Believers tend to be confused about what constitutes evidence for the existence of God. The believer might say something like, “My mother had advanced-stage cancer and it spontaneously went into remission. How else could that have happened? It must have been God.”
The problem is that his mother’s cancer going into remission is not evidence for God any more than it’s evidence for any other explanation. It is an observation, and the God explanation is one hypothesis about why it happened. There may be other hypotheses. The fact that the believer can’t think of any doesn’t mean that there aren’t any. It’s a statement about his knowledge of the event, not the event itself.
Yes, there may very well be alternative hypotheses. Suppose that she had a type of cancer that could undergo a random mutation that shut off the cancerous cell line. Suppose there were a test available to determine if such a mutation had occurred. Suppose that test came back positive. We would have confirmed an alternative explanation.
Of course, the test may have come back negative. In that case, we would have ruled out one explanation, but there may be others. In each case, further testing, further experiments, further observations are necessary to confirm or disconfirm the hypothesis. As you can see, the initial observation is not sufficient in and of itself to confirm the God hypothesis, or any other hypothesis for that matter.
The God hypothesis, in order to be accepted, must be testable. It must be falsifiable. It must be amenable to confirmation or disconfirmation. Without evidence to establish a causal link between the observation (remission of cancer) and the explanation (God performed a miracle), the explanation is merely a non sequitur.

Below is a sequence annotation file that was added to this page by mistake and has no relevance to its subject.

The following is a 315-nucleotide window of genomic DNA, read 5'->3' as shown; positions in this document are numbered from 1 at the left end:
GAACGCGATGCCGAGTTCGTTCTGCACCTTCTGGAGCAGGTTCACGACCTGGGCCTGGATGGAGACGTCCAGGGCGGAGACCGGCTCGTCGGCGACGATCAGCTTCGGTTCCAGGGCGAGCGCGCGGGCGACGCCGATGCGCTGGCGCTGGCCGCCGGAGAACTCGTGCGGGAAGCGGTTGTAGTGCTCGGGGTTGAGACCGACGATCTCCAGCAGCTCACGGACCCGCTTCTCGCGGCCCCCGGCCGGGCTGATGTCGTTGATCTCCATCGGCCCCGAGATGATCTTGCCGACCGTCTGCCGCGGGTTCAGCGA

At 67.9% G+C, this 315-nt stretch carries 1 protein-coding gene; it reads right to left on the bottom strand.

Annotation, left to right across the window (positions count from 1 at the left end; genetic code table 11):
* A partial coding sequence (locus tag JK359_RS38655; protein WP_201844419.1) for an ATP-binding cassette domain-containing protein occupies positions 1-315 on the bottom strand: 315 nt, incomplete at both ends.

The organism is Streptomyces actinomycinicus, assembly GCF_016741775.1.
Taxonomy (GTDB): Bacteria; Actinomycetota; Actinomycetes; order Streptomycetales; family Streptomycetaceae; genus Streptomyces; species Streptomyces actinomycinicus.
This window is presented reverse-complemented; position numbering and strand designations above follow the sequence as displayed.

It could be used to explain anything:
My car won’t start. God sabotaged it.
I failed that test. God doesn’t like me.
I got that great job. God likes me.
Or maybe the car battery is dead. Maybe you didn’t study hard enough. Maybe you were the most qualified for the job.
All of these explanations are, at least in principle, testable. You can check the battery. You can change your study habits to see if you improve. You can, at least in principle, compare your job application with the others.
The God hypothesis, however, is not testable, so it is not a satisfactory explanation of any event. I should amend that statement, however. Earlier I said that the fact that a believer can’t think of an alternative explanation doesn’t mean that an alternative explanation doesn’t exist. Perhaps the fact that the nonbeliever can’t think of a test for God’s existence (or handiwork) doesn’t mean that such a test doesn’t exist.
This is true. The God hypothesis is not completely ruled out. We can’t assign a truth value (a probability of being true) of 0. No Bayesian rationalist would assign a probability of 0 or 1 to any belief, anyway. But we can refrain from accepting the hypothesis until a proper test is devised and proper evidence is collected.
We shouldn’t accept non sequiturs. We shouldn’t jump to conclusions. We should stick with our null hypothesis — we don’t know — until the weight of evidence compels us to accept an explanation.